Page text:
Welcome to my new gardening world!

A tale of clumsiness, accidents and disregard of rules

The must-have garden accessory this year – an avalanche of snails

Welcome to the all-new MandyCanUDigIt website/blog thing. I’m at a funny age – I feel odd going the full hog and call it a blog.

If you’re a regular (God bless you), you’ll notice it’s much more ‘bloggy’ – and there’s even more reference pages.

Even though I’ve been doing this website for three years, I never explained why my background has had a massive influence on my gardening.

Here goes… the four things that shape my life as a gardener:

My garden and family

Echium pininana
Proud mother – with Echium pininana Blue Steeple raised from seed

I’ve lived in the same house in Gateshead, Tyne and Wear, since 1988. It’s an end semi, with a long, thin garden and a dog-leg at the back. As with a lot of houses here, our is built into the hill – two storeys at the front, three at the back. The long, thin conservatory sits above the garden. The small front plot I basically ignore. Apart from one spell of getting the concrete drive removed, everything has been done by me.

The site is 120m up a west-facing hill – high enough to catch snow but avoid flooding. It’s hellish windy – we’re surrounded by bungalows.

My garden is a cacophany of noise, colour and leaf shapes, more DIY punk than Vivaldi. I’ve tried to control my plant buying but I’m hopeless.

I also have delusions of gardening in the tropics, hence my obsession with bananas, succulents and anything with big leaves.

Then there’s the people – Gary, the other half, who never goes in the garden unless it’s to help cut the hedge or eat; Vanessa, lovely daughter, back at home; Nick, away at uni in London and stepson Ali, who would used to jump in the hedge cuttings bin. Neither of my children has inherited gardening genes, sadly.

George the cat

At one with his people – me and Vanessa are pushed into the background as far as George is concerned when a camera comes out. All pictures courtesy of Sue Welford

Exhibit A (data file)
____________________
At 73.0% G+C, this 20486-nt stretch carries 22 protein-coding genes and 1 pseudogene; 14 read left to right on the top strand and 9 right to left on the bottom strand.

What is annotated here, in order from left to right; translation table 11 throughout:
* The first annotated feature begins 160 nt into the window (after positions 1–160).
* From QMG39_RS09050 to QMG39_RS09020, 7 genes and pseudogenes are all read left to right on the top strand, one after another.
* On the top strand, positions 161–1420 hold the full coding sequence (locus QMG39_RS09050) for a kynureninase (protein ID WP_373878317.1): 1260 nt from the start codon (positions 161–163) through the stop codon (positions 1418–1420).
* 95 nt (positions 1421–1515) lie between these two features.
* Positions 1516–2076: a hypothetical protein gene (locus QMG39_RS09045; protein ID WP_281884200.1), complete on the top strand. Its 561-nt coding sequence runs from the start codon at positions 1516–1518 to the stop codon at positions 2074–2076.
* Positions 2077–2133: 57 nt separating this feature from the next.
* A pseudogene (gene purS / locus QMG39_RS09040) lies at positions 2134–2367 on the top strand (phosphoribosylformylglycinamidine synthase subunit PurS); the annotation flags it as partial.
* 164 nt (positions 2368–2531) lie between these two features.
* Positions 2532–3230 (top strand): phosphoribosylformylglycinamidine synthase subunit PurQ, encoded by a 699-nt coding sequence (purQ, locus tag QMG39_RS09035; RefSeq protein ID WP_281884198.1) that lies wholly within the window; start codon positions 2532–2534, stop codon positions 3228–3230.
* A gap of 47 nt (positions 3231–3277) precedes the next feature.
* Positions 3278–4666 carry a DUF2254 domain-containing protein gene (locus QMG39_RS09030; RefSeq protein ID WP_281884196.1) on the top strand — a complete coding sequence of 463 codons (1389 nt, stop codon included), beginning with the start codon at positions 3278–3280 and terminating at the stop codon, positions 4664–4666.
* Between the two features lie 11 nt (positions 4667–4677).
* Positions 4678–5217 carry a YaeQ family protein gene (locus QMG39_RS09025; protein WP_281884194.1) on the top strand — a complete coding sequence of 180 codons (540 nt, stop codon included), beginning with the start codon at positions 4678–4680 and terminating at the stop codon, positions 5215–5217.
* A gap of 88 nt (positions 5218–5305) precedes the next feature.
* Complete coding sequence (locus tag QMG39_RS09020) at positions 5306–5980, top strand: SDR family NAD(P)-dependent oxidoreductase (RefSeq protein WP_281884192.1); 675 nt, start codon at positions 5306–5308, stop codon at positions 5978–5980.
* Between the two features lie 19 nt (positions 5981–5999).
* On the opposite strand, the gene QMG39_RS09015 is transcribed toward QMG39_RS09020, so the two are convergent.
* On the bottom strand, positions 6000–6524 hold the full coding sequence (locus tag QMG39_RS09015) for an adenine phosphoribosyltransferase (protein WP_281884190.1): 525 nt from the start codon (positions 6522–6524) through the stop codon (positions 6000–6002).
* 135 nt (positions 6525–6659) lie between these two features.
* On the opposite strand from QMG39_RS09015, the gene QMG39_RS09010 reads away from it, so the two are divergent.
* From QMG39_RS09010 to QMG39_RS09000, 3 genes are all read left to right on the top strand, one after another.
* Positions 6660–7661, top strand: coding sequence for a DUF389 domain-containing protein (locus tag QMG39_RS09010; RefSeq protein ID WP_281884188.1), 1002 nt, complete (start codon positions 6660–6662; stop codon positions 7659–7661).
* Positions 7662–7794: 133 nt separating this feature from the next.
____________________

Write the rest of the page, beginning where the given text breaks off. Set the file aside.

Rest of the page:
George, a large ginger tom found by a cat rescue society in a skip behind a takeaway in Barmston, Washington (Tyne and Wear, NOT DC), came into our lives in March 2012.

Since then, this imperious creature has utterly ruled the roost, not just in our house but in our next-door neighbours’ – they have become his humans too.

Despite his unerring ability to crap and wee in any bare patch of soil, constantly photobomb and attempt to dent the bird population, he’s a real ‘people puss’ and a great character.

That time living behind a takeaway as a stray left its mark – he can’t abide prawns but will go out of his way to steal cheap white bread and cheese, especially garlic bread.


This beast reared its ugly head when I fell into a harbour in Greece at the age of 11 and woke up on a fishing boat. I still can’t bear sardines.

The fits continued until my late teens, so a career in gardening was ‘out of the question’ I was told by teachers/careers officers, as I couldn’t drive or use horticultural equipment and  it would be ‘unwise for me to go to university with my condition’.

Thwarted, I became a journalist. Finally with two clear years from fits, I passed my driving test at 23, only to have it taken away again at 35 when the damned epilepsy reappeared.

Wonky joints/back

Wrist injury
Unflattering NHS-issue steel and Velcro ligament support

My clumsiness was diagnosed about 10 years ago as Joint Hypermobility Syndrome (JHS). I’ve always been dislocating, pulling and twisting ankles, shoulders, wrists, etc. The collagen in ligaments is more stretchy than it should be, so you overstretch, then hurt yourself.

This is not a great condition for a gardener. In March 2014, I damaged the ligaments in my left wrist uprooting a Rheum palmatum (ornamental rhubarb), compounded by RSI. I was out of action for months.

Related to this are two prolapsed disc injuries, one in the small of my back (with added sciatica) and the other in the base of my neck. My kitchen cupboard is painkiller central.

So, that’s me and my family. It’s important to get the limitations up there first, so we all know where we stand.





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